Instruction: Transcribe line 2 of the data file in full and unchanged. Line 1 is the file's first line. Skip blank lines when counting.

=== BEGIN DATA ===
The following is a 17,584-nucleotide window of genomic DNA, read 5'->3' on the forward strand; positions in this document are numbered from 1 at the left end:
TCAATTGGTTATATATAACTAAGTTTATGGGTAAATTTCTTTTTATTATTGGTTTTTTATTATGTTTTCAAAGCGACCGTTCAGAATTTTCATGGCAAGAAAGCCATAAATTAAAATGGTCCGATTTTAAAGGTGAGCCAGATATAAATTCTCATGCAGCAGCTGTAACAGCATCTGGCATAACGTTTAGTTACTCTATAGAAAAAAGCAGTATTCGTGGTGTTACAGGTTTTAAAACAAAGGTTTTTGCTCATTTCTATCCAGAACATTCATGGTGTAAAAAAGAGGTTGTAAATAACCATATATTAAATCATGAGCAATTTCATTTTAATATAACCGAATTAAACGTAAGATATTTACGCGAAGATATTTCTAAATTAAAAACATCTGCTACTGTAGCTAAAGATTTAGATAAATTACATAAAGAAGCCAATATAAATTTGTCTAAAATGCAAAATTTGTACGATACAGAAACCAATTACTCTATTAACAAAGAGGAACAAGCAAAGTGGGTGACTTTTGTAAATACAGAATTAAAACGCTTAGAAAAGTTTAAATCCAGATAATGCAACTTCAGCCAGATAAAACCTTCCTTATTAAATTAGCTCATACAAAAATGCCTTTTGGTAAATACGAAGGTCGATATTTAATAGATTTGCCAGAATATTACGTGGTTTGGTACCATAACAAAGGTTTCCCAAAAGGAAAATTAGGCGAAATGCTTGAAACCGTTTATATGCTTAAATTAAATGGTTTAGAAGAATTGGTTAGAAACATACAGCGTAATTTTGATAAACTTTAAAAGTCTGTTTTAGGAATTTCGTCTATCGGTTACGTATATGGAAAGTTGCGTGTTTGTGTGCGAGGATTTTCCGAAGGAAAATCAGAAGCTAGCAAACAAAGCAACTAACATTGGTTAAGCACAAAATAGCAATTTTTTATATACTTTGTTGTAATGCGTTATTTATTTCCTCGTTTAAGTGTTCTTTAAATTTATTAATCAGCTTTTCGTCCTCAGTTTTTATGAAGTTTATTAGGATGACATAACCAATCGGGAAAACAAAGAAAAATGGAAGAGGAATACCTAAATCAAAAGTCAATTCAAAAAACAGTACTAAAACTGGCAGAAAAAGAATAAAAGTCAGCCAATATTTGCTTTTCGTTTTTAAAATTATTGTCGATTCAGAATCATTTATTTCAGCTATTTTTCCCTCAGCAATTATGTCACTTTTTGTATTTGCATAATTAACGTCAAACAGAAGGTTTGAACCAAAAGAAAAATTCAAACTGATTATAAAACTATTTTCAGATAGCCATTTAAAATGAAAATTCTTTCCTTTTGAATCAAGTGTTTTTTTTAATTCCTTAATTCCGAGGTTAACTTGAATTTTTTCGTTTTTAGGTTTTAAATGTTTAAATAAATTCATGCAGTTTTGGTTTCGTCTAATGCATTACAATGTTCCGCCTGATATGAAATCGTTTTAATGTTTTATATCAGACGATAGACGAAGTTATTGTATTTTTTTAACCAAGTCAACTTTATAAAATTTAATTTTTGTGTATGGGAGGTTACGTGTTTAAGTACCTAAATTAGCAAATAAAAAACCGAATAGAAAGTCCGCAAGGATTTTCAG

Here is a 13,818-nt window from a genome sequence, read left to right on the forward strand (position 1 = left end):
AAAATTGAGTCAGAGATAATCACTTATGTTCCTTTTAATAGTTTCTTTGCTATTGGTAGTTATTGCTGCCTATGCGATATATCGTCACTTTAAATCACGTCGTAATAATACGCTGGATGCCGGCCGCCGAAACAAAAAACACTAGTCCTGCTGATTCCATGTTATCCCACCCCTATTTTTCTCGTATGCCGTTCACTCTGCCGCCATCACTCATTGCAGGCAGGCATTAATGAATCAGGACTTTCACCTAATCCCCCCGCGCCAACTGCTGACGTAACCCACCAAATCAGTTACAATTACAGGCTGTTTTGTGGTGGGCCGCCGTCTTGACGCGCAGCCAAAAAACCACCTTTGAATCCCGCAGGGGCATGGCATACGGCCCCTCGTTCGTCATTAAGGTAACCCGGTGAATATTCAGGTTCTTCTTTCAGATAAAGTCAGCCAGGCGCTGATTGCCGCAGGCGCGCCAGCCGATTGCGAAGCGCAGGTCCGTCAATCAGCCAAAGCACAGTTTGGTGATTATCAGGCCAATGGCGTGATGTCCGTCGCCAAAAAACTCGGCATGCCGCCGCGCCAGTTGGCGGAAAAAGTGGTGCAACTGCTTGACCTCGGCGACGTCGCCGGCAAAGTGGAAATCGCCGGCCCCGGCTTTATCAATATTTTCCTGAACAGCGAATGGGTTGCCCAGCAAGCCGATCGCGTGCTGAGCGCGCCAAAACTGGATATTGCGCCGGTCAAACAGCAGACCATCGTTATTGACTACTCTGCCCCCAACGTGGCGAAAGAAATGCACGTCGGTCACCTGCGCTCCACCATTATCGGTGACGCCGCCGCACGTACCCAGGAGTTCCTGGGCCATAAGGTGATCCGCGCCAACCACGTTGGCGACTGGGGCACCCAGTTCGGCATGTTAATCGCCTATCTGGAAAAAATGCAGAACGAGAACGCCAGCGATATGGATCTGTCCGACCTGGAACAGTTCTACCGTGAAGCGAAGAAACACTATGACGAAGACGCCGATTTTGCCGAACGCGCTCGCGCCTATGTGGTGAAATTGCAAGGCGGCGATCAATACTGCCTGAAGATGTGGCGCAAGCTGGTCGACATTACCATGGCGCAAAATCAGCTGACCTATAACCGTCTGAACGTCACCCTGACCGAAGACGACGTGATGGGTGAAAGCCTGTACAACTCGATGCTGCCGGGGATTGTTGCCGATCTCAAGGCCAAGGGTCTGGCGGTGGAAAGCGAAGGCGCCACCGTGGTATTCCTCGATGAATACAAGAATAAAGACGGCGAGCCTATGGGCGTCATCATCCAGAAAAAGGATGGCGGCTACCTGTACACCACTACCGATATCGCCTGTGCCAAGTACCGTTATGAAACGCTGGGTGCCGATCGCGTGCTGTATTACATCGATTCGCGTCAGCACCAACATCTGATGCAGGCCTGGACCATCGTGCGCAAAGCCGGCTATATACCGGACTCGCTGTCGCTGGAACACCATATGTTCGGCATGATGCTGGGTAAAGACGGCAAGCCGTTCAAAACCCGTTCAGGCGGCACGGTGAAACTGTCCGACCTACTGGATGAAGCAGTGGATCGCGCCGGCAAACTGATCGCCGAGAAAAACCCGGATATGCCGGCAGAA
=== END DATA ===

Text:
TCAATTGGTTATATATAACTAAGTTTATGGGTAAATTTCTTTTTATTATTGGTTTTTTATTATGTTTTCAAAGCGACCGTTCAGAATTTTCATGGCAAGAAAGCCATAAATTAAAATGGTCCGATTTTAAAGGTGAGCCAGATATAAATTCTCATGCAGCAGCTGTAACAGCATCTGGCATAACGTTTAGTTACTCTATAGAAAAAAGCAGTATTCGTGGTGTTACAGGTTTTAAAACAAAGGTTTTTGCTCATTTCTATCCAGAACATTCATGGTGTAAAAAAGAGGTTGTAAATAACCATATATTAAATCATGAGCAATTTCATTTTAATATAACCGAATTAAACGTAAGATATTTACGCGAAGATATTTCTAAATTAAAAACATCTGCTACTGTAGCTAAAGATTTAGATAAATTACATAAAGAAGCCAATATAAATTTGTCTAAAATGCAAAATTTGTACGATACAGAAACCAATTACTCTATTAACAAAGAGGAACAAGCAAAGTGGGTGACTTTTGTAAATACAGAATTAAAACGCTTAGAAAAGTTTAAATCCAGATAATGCAACTTCAGCCAGATAAAACCTTCCTTATTAAATTAGCTCATACAAAAATGCCTTTTGGTAAATACGAAGGTCGATATTTAATAGATTTGCCAGAATATTACGTGGTTTGGTACCATAACAAAGGTTTCCCAAAAGGAAAATTAGGCGAAATGCTTGAAACCGTTTATATGCTTAAATTAAATGGTTTAGAAGAATTGGTTAGAAACATACAGCGTAATTTTGATAAACTTTAAAAGTCTGTTTTAGGAATTTCGTCTATCGGTTACGTATATGGAAAGTTGCGTGTTTGTGTGCGAGGATTTTCCGAAGGAAAATCAGAAGCTAGCAAACAAAGCAACTAACATTGGTTAAGCACAAAATAGCAATTTTTTATATACTTTGTTGTAATGCGTTATTTATTTCCTCGTTTAAGTGTTCTTTAAATTTATTAATCAGCTTTTCGTCCTCAGTTTTTATGAAGTTTATTAGGATGACATAACCAATCGGGAAAACAAAGAAAAATGGAAGAGGAATACCTAAATCAAAAGTCAATTCAAAAAACAGTACTAAAACTGGCAGAAAAAGAATAAAAGTCAGCCAATATTTGCTTTTCGTTTTTAAAATTATTGTCGATTCAGAATCATTTATTTCAGCTATTTTTCCCTCAGCAATTATGTCACTTTTTGTATTTGCATAATTAACGTCAAACAGAAGGTTTGAACCAAAAGAAAAATTCAAACTGATTATAAAACTATTTTCAGATAGCCATTTAAAATGAAAATTCTTTCCTTTTGAATCAAGTGTTTTTTTTAATTCCTTAATTCCGAGGTTAACTTGAATTTTTTCGTTTTTAGGTTTTAAATGTTTAAATAAATTCATGCAGTTTTGGTTTCGTCTAATGCATTACAATGTTCCGCCTGATATGAAATCGTTTTAATGTTTTATATCAGACGATAGACGAAGTTATTGTATTTTTTTAACCAAGTCAACTTTATAAAATTTAATTTTTGTGTATGGGAGGTTACGTGTTTAAGTACCTAAATTAGCAAATAAAAAACCGAATAGAAAGTCCGCAAGGATTTTCAG